Thursday, July 2, 2009

NLP is the study of the impact of languages on the thought processes of our mind. It’s considered the controlling mechanism of the brain. Once someone learns to communicate using NLP, his communication becomes more effective.

Thought processes and our 5 senses in our brain are initiated by stimulus we get from our sense organs. The stimuli from the plethora of sense organs are then communicated via electro chemical signals to our brain. These signals are then translated into images that can be recognized by our brain. The information that isn’t processed by the brain in the form of electro chemical signals is called the primary experience. It’s initially analyzed or interpreted by the brain. The image conceived from the primary experience is called secondary experience.

NLP can be used to make sense of how we are carrying out things and how they can be done better. Secondary experience is developed from a person’s past experiences. The primary experience is actually the actual truth of a situation. If you can communicate with someone using the primary experience, their way of thinking can be changed. Reprogramming the internal processes taking place in a person is very helpful. This will inevitably lead to a change in behavior in the person, which in turn produces better results.

Often blame is placed on the person, which is an attack on the identity level. When in truth the change needs to occur on the behavior and attitudes level and how that person behaves. What needs to change is a change in the attitudes and behavior of a person, not their personality or who they are. This is a recipe for success when bringing out the desired changes in the life of a person. If you’re looking to be a better manager, communicator or even public speaker, using NLP will allow you to communicate more effectively. Also, if change is desired with yourself, or someone else that might need it, NLP is very helpful in bringing about change in a person.

Jared Heldt
Online resources for learning NLP

Wednesday, July 1, 2009

Nurfika Osman

Hypnosis No Hocus-Pocus In Helping Smokers to Quit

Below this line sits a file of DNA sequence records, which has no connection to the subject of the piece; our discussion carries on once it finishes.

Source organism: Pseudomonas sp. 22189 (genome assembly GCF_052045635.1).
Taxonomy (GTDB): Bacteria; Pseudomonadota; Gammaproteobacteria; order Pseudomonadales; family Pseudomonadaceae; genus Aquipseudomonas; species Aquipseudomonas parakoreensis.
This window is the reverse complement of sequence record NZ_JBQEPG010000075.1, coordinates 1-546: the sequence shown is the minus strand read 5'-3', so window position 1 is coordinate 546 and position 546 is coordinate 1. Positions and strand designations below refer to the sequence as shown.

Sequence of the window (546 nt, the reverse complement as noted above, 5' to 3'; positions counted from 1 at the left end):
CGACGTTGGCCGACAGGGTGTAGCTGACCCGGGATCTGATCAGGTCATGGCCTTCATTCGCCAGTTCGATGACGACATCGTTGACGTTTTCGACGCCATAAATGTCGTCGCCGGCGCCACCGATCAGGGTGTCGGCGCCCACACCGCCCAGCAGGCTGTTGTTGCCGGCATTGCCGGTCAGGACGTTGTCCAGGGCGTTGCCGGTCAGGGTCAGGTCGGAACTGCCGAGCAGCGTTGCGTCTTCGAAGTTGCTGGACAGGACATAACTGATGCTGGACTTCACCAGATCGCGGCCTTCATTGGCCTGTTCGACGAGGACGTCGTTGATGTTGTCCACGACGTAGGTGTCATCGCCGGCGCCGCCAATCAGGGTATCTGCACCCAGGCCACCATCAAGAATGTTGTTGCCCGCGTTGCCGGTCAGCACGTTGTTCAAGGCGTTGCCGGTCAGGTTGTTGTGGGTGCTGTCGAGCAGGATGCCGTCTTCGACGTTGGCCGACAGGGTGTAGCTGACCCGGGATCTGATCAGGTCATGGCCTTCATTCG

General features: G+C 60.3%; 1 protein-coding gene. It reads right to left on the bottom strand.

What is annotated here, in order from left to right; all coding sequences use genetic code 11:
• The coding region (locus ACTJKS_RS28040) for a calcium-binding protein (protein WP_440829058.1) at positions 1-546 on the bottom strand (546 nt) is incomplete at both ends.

A Jakarta-based psychiatrist claims that hypnosis can increase smokers’ chances of kicking the habit, and decrease their chances of kicking the bucket.

Tribowo Ginting, from the Smoking Cessation Clinic at the Persahabatan Pulmonary and Respiratory Hospital in East Jakarta, said on Monday that the alternative treatment could help some people quit smoking for whom willpower alone was not enough.

“Hypnosis and continued counseling will increase the chances of smokers giving up completely by as much as 30 percent,” Ginting claimed, adding that only about 5 percent of smokers were able to kick the habit without some form of help.

Ginting said that hypnosis was not the mind-control technique that was often depicted on television and in the media.

He said that hypnosis in medical treatment was about suggestion therapy.

“We are providing positive and negative suggestions to the patients so that they will enter the ‘undecided phase,’ ” Ginting said. “At this phase, we can help them stop smoking.”

Positive suggestions, he said, include the health benefits of stopping smoking, while negative suggestions cover the health risks of continuing the habit. Preaching the negative impacts alone, he said, is ineffective.

“We need to make them think, ‘Am I doing the right thing by smoking? Is it true that smoking is bad for my health? What do I get from smoking?’ ” he said.

Ginting said that due to the addictive nature of nicotine, which is up to 10 times stronger than morphine or cocaine, it could take between a month to a year or more for patients to fully stop smoking.

Besides regular counseling, Ginting said psychiatrists could also prescribe drugs to reduce patients’ cravings. He said that Varenicline was one of the safest drugs for reducing patients’ cravings.

According to data from the University of Indonesia’s Demographics Institute, in 2008 some 68 million Indonesians were active smokers and 427,948 people died nationwide from smoking-related illnesses, accounting for 22.5 percent of deaths in the country last year.

Poor sleep is independently associated with depression in postpartum women

Contact: Kelly Wagner
American Academy of Sleep Medicine
Poor sleep is independently associated with depression in postpartum women

Sleep may act as a moderator between risk factors for depression and the onset of depression in women vulnerable to sleep changes during the postpartum period